Remember, if your water is not clean, particularly if it has a lot of ammonia, your fish may very well die, or at the least get very sick.
A Protein Skimmer Comes in Handy
Something else that you may want to consider getting for your pond, at least if it is a relatively small pond, is a protein skimmer. Protein skimmers remove all sorts of proteins from the water.
A protein skimmer removes organic compounds such as fish waste and uneaten food from the water, thus producing even cleaner water than if you were to just use a pond filter alone.
Now, using a protein skimmer may not be 100% necessary, but if you plan on your pond having clean and clear water, and if you want those bass to be as healthy as possible, then a protein skimmer can come in handy.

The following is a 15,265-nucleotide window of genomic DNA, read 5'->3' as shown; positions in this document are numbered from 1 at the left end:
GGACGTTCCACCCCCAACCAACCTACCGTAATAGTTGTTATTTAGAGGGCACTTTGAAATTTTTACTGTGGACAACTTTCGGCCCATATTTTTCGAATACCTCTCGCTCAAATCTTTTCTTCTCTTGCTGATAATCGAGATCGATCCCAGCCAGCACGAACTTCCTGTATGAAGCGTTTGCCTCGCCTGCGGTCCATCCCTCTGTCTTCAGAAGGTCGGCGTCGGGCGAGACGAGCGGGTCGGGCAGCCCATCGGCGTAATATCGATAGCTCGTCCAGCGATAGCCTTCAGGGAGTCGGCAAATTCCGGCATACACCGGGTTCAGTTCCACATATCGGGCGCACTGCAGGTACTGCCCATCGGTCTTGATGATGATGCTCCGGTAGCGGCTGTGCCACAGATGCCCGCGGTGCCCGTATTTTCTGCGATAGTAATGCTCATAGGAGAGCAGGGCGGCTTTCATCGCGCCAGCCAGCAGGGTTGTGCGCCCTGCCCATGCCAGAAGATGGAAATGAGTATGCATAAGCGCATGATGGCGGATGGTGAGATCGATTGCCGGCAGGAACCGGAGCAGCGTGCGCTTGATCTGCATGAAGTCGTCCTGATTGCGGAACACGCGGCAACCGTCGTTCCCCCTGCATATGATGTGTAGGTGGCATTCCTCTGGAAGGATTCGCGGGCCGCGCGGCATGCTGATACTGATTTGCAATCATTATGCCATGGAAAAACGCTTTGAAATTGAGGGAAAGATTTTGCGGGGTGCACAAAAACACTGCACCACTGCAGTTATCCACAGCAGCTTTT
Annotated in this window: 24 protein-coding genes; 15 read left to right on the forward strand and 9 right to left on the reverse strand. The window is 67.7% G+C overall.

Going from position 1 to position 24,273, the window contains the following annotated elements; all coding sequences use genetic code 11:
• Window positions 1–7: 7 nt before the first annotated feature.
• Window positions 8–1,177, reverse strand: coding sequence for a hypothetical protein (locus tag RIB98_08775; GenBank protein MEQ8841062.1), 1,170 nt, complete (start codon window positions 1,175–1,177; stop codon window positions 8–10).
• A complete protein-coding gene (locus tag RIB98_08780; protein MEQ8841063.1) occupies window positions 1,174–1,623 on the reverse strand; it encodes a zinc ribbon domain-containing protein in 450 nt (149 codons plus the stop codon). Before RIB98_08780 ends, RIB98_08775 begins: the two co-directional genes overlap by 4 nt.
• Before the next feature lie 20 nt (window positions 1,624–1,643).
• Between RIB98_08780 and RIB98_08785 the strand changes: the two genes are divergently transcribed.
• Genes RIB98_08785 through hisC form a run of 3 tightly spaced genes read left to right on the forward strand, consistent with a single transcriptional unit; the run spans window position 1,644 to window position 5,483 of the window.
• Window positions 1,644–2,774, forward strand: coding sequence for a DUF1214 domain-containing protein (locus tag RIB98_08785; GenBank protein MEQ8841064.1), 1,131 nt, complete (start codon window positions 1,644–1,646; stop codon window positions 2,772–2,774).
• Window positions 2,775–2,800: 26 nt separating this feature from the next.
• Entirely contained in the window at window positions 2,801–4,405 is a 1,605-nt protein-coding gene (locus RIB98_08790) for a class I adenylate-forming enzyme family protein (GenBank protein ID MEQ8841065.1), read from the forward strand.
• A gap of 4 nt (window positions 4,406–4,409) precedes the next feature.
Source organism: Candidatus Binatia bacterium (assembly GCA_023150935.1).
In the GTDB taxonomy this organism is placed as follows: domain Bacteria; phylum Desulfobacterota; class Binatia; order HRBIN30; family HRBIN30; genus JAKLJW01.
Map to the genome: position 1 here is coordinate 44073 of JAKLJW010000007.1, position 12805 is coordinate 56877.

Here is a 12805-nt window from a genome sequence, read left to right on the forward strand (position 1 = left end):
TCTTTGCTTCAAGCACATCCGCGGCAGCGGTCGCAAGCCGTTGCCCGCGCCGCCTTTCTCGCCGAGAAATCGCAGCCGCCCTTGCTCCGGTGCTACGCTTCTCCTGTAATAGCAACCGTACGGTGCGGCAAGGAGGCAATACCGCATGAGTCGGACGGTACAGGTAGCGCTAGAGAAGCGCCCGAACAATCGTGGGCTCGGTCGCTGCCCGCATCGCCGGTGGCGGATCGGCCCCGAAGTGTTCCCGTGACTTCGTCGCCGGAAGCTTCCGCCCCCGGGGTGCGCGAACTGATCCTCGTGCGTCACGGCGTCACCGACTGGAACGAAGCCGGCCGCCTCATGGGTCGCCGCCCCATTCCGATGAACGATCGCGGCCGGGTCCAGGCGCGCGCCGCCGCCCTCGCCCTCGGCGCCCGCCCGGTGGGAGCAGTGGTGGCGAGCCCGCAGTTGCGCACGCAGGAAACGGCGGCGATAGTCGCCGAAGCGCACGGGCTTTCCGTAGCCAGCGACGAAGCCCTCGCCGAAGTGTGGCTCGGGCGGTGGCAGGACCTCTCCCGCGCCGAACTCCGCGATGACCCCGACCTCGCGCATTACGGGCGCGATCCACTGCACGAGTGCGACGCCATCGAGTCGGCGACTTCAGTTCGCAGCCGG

An Air Pump Could be Useful
Something that you need to keep in mind is that in order for bass to survive, they need to have at least six parts per million of dissolved oxygen in the water.
Generally speaking, if you have a well stocked pond with lots of vegetation in it, aeration and oxygenation should not be much of a problem.
However, if you have a lot of bass and other fish in the water, combined with the relatively low amount of vegetation, then you will want to have an air pump to provide your fish with an increased amount of oxygen.
An air pump can come in especially useful during the winter. This is because the water surface may freeze, in which case the water below needs to contain enough dissolved oxygen for the bass to survive.
Even without the water having direct contact with the air. Therefore, an airstone and an air pump can come in very handy for those cold months.
One of the most important things that you need to consider when it comes to keeping bass alive in a pond is that they can survive in waters between 65 degrees and 90 degrees Fahrenheit, with the ideal temperature range being between 87 degrees and 92 degrees Fahrenheit.